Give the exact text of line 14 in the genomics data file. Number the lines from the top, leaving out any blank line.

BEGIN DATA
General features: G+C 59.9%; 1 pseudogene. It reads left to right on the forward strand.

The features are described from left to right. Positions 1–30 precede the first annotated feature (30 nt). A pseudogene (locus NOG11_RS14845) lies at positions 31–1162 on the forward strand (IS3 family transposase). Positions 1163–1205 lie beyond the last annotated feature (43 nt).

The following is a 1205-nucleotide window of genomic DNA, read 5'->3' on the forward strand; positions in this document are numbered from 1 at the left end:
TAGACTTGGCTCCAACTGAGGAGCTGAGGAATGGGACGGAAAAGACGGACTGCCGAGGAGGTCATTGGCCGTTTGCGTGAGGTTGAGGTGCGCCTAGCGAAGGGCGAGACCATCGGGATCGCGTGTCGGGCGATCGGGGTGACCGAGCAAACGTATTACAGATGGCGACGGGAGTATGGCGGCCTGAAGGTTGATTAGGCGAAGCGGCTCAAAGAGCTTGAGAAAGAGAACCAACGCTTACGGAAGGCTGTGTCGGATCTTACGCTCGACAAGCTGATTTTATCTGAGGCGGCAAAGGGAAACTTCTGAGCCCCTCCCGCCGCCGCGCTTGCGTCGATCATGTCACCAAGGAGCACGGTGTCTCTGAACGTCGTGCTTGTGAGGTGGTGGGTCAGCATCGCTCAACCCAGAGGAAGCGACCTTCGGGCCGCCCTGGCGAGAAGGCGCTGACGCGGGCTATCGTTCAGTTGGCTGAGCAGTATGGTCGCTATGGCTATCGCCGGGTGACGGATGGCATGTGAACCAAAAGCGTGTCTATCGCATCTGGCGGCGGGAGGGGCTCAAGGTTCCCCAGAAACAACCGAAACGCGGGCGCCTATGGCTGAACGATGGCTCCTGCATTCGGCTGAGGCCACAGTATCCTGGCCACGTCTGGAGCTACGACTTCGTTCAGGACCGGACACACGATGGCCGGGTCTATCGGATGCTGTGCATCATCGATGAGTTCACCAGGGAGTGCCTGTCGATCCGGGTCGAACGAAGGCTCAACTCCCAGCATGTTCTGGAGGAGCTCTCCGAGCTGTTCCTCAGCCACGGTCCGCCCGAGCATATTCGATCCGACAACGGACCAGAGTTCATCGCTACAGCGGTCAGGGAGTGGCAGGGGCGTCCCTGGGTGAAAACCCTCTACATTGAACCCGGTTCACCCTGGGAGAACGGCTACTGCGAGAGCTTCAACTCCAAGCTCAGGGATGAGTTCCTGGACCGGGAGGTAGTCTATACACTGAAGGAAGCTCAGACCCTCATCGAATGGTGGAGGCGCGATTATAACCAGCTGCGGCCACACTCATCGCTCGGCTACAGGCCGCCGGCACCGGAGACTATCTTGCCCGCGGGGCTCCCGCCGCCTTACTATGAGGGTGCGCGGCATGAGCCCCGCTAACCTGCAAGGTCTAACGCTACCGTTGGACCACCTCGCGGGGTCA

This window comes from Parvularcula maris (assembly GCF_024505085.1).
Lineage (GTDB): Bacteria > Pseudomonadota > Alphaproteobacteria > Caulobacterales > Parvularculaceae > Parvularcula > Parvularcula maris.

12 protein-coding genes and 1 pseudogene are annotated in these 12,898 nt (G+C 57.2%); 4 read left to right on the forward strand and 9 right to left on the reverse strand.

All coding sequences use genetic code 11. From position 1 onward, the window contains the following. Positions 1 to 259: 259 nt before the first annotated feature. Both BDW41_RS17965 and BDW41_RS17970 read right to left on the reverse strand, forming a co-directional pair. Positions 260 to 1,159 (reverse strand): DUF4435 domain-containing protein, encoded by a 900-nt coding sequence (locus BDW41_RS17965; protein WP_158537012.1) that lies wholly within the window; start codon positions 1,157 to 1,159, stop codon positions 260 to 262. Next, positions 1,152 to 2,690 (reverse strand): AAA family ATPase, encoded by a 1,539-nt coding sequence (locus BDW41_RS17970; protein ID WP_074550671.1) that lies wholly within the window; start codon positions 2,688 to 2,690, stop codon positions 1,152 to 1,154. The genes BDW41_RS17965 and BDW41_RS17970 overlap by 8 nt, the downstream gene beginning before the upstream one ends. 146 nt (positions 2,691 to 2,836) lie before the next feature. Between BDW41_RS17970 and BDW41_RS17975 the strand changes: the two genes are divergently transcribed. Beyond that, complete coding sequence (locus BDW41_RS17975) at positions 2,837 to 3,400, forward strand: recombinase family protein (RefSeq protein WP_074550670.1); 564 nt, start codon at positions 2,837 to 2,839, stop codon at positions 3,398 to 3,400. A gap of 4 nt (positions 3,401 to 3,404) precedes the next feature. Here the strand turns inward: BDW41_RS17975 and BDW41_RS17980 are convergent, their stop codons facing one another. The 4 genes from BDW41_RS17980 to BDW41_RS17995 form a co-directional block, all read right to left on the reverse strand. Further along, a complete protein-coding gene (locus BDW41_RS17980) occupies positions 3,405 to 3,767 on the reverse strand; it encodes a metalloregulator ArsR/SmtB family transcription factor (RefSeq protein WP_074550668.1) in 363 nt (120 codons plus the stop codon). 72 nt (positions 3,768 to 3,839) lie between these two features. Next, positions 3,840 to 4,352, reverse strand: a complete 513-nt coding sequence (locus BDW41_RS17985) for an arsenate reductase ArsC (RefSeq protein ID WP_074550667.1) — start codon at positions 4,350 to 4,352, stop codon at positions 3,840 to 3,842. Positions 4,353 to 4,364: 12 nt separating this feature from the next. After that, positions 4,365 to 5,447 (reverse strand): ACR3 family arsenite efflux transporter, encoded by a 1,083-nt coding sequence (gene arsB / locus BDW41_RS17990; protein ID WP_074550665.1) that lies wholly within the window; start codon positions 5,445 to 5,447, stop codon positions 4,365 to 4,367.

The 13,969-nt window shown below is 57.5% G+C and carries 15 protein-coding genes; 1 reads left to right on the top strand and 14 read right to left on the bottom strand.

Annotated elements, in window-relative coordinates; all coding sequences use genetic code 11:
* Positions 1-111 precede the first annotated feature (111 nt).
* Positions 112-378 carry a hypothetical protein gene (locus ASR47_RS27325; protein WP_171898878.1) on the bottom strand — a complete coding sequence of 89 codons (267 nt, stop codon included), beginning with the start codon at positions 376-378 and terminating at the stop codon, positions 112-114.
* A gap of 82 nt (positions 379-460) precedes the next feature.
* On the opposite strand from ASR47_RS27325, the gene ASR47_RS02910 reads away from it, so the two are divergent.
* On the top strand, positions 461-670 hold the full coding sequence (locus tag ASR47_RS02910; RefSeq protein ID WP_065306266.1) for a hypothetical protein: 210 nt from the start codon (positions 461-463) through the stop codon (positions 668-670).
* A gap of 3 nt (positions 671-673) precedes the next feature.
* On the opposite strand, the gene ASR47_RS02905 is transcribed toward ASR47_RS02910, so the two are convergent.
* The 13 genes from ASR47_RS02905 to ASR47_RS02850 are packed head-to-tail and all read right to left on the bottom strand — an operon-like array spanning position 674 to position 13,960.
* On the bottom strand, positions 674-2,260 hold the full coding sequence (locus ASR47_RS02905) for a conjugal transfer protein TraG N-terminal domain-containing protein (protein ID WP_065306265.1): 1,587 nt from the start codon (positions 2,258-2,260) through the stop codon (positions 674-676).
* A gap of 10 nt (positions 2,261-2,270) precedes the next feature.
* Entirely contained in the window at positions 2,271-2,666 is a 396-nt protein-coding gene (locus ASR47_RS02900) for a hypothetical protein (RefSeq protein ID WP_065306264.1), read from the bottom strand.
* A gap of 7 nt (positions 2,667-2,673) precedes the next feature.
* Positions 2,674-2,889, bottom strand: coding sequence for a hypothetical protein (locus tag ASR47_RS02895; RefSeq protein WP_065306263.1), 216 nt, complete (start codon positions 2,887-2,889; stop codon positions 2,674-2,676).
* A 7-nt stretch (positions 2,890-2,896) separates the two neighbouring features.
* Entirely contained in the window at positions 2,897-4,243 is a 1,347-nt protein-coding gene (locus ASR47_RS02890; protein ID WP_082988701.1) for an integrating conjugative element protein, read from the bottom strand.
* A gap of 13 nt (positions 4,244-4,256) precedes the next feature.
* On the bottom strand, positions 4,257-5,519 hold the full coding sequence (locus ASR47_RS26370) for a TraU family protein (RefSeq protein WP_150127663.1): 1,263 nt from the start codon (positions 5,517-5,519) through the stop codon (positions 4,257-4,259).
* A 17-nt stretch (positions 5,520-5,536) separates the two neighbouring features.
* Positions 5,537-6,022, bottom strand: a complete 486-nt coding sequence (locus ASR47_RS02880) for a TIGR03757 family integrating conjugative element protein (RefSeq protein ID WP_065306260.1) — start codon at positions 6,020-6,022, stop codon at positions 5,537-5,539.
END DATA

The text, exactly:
* On the opposite strand from ASR47_RS27325, the gene ASR47_RS02910 reads away from it, so the two are divergent.